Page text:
Originally posted March 18, 2018
Here is an excerpt:
We have lost our way with death. Improvements in medicine have led us to believe that a long and fulfilling life is our birthright. Death is no longer seen as the natural consequence of life but as an inconvenient and unjust betrayal. We are in an age of denial.
Why does this matter? Why not allow ourselves this pleasant and surely harmless delusion? It matters because we are in a peculiar and precise period of history where our technological advances enable us to keep people alive when we probably shouldn’t. Life or death is no longer a black and white situation. There are many and various shades of grey. We behave as though death is the worst outcome, but it isn’t.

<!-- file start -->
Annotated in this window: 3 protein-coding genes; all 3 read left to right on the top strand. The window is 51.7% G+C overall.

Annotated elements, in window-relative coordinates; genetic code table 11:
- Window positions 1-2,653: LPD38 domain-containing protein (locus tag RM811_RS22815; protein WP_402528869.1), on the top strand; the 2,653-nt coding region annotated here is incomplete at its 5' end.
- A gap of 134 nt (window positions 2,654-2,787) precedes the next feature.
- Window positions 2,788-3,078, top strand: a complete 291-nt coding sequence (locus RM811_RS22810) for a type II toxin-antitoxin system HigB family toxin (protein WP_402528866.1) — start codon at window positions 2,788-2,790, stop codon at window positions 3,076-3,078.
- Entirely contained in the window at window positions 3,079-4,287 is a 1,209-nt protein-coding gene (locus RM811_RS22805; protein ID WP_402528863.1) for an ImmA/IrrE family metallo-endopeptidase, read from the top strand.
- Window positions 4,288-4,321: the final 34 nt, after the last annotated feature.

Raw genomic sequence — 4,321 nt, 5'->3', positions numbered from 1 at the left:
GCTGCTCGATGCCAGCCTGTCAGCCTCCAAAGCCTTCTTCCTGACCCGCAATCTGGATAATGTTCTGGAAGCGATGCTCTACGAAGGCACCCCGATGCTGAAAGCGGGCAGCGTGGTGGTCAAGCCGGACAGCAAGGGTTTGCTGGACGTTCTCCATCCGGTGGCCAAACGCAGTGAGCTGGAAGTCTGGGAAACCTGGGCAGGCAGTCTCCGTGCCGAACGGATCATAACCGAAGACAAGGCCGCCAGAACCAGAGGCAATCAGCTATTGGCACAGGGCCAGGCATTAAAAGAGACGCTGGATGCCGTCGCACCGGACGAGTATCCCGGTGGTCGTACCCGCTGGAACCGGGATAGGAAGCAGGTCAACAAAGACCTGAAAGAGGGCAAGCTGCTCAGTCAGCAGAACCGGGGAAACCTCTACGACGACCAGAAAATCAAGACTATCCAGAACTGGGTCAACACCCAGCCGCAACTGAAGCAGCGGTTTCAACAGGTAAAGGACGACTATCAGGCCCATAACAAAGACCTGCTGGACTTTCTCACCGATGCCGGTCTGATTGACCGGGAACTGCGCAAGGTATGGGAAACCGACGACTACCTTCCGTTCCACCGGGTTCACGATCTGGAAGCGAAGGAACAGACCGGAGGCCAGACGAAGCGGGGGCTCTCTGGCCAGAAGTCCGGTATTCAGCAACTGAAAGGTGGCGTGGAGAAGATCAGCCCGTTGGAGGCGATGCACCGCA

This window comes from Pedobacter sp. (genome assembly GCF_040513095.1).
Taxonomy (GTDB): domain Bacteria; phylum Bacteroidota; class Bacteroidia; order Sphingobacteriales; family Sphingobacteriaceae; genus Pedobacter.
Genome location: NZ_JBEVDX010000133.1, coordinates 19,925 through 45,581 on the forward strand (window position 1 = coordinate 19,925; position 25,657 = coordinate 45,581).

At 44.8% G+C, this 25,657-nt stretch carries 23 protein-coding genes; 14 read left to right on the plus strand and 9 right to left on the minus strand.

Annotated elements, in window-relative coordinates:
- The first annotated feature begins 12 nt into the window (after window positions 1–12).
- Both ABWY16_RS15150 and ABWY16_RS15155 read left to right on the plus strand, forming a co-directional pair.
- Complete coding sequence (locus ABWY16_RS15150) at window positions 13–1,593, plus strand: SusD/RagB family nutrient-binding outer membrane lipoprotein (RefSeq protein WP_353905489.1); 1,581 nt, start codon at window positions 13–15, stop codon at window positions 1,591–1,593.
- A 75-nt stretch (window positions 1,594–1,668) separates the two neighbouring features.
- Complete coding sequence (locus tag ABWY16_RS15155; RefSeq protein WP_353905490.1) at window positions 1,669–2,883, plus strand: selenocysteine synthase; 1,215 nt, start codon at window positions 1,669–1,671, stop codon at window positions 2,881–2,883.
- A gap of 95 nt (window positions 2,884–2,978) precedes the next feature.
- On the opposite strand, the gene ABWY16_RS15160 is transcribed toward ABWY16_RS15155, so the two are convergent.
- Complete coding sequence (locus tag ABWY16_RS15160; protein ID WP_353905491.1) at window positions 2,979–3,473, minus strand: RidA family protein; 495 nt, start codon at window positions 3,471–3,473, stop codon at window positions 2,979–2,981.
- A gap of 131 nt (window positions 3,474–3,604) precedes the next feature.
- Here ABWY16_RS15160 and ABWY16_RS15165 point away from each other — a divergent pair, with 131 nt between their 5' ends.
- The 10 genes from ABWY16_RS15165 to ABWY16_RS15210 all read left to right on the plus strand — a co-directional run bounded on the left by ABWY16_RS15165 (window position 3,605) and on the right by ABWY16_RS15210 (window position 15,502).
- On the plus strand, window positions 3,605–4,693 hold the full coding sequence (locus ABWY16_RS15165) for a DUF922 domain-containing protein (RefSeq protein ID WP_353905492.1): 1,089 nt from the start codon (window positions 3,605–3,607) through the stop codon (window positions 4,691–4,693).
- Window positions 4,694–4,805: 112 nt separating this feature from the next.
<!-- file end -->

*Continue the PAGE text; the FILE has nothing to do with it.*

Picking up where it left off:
Many years after the accident, when I wrote a book about it called The Last Act of Love, I catalogued what happened to me as I witnessed the destruction of my brother. I detailed the drinking and the depression. The hardest thing was tracking our journey from hope to despair. I still find it hard to be precise about exactly when and how I realised that Matty would be better off dead. I know I moved from being convinced that if I tried hard enough I could bring Matty back to life, to thinking I should learn to love him as he was. Eventually I asked myself the right question: would Matty himself want to be alive like this? Of course, the answer was no.
The info is here.